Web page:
Scientists from all over the world are using the Sanford Lab at Homestake to help them answer questions about the universe, more specifically, dark matter. To detect the undetectable, scientists are working from the ground up.
"Either we will find it or we will figure out new constraints on its nature," said Simon Fiorucci, the LUX science coordinator.
Construction of an underground experiment to find dark matter began 3-years-ago, at lab nearly a mile underground.
"They are trying to understand more about what's going on in the universe," said lab supervisor Connie Giroux.
As with the universe, dark matter is sort of a mystery. Scientists know it makes up 23% of the universe but without the help of gravity it's hard to find.
"If we find it, if we can actually find any direction of it, then we have a lot more handle on its actual nature and its properties," said Fiorucci. "And without that there's not much more we can do but say it exists but we'd really like to say a lot more."
Scientists working on the Large Underground Xenon (LUX) experiment are now a step closer to finding dark matter. They've filled their detector with xenon, a gas they've cooled to its liquid state. The detector sits inside a 72,000 gallon tank.
"We have to surround our detector with lots of shielding, in our case we use a large tank of ultra pure water to shield the detector," said Dan McKinsey, assistant professor at Yale University. "The other thing we need to do is go deep underground because a lot of the radioactivity at the surface comes from cosmic rays."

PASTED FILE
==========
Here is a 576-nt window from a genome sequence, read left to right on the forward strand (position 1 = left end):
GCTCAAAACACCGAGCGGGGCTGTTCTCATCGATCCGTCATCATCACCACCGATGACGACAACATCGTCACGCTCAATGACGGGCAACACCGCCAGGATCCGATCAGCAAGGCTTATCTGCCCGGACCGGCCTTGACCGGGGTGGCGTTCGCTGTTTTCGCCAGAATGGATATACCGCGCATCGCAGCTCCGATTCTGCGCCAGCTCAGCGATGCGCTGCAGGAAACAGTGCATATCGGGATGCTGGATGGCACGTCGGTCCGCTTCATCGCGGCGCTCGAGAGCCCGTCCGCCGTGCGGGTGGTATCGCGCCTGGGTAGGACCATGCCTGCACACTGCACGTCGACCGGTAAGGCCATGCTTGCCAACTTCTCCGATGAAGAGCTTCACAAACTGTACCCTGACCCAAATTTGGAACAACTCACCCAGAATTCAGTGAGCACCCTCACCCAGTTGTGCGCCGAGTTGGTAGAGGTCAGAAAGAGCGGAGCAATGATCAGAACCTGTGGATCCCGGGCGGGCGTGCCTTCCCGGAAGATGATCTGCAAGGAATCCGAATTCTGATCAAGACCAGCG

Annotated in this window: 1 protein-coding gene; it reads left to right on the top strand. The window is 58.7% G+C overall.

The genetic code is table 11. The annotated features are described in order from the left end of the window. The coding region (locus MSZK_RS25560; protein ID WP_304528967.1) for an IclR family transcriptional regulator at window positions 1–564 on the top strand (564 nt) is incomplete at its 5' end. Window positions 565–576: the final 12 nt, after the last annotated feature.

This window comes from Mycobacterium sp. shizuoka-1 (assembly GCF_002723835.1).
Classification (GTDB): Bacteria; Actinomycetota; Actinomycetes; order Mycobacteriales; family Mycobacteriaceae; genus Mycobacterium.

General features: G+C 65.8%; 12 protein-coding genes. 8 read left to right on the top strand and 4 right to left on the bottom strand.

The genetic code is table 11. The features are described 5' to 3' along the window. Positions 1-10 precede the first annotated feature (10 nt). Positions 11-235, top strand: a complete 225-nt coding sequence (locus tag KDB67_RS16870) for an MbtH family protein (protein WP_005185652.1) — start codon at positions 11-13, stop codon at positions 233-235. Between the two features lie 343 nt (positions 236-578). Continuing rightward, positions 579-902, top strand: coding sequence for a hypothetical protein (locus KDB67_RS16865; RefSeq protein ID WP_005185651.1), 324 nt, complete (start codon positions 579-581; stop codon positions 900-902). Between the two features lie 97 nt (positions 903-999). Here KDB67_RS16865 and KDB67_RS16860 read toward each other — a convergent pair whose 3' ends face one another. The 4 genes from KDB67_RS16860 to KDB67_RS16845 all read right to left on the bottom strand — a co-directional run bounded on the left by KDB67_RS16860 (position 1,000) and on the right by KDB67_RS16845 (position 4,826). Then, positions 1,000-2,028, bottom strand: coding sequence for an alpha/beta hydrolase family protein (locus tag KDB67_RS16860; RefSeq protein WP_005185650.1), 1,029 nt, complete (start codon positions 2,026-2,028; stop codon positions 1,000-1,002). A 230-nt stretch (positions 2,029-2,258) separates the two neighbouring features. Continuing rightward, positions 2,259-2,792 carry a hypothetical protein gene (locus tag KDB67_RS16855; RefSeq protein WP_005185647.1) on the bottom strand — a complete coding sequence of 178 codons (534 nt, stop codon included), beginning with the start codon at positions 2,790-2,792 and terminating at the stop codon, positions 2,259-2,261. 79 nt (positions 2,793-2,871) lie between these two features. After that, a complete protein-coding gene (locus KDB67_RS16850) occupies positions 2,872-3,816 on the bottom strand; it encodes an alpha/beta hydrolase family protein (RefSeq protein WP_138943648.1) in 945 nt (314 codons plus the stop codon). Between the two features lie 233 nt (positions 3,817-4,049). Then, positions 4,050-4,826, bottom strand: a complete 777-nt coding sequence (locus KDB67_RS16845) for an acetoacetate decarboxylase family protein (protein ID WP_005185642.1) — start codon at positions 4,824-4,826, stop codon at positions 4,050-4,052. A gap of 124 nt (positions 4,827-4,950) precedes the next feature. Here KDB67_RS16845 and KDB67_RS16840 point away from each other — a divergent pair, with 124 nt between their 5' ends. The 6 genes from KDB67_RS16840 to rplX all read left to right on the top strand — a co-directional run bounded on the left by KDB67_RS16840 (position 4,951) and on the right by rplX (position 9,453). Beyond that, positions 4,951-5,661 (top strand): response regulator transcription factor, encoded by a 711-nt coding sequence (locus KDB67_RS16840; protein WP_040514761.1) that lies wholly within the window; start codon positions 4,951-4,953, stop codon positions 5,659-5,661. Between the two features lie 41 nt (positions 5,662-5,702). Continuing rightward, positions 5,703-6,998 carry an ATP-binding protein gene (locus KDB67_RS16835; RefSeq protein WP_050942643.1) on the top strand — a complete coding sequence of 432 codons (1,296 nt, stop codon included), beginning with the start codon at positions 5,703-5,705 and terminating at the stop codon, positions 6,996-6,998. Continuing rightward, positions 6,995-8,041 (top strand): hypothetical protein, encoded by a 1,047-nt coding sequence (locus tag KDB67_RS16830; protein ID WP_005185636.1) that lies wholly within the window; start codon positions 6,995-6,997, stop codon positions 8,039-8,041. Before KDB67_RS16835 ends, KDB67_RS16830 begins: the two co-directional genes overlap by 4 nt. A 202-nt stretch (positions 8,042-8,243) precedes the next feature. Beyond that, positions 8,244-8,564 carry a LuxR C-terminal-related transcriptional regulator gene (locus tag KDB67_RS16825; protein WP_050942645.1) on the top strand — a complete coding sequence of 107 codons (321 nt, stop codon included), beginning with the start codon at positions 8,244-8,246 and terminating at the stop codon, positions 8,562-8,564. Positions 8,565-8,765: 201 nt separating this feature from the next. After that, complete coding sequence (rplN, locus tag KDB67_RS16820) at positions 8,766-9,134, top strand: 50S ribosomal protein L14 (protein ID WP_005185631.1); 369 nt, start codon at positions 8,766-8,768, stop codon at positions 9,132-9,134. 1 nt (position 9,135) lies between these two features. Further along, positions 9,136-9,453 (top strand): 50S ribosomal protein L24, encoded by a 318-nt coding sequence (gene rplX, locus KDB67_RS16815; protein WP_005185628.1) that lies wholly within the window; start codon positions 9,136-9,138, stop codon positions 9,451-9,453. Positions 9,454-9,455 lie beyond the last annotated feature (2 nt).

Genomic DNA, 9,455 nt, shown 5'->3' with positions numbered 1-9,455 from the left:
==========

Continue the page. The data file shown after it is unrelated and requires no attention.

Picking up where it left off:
Now that the xenon is inside the detector, scientists will circulate it, purify it inside the detector for a few weeks and then start taking dark matter data for a year. Scientists will have to analyze and verify the data. But if all goes well, this could be the team that cracks a universal mystery.
And when LUX is done, there will be more research ahead.
"I think the main focus right now is what comes after LUX," said McKinsey. "We have a design that we're building to how we would build the next generation of dark matter experiments."
The future experiments will use the same water tank in the same lab to produce the same results but on a much larger scale.
"Instead of having 350 kg of Xenon we would have 7,000 kg or 7 tons," said McKinsey.
Scientists say it's all in the hopes of bringing the dark side of dark matter to light. The current LUX experiment is expected to wrap-up in 2015.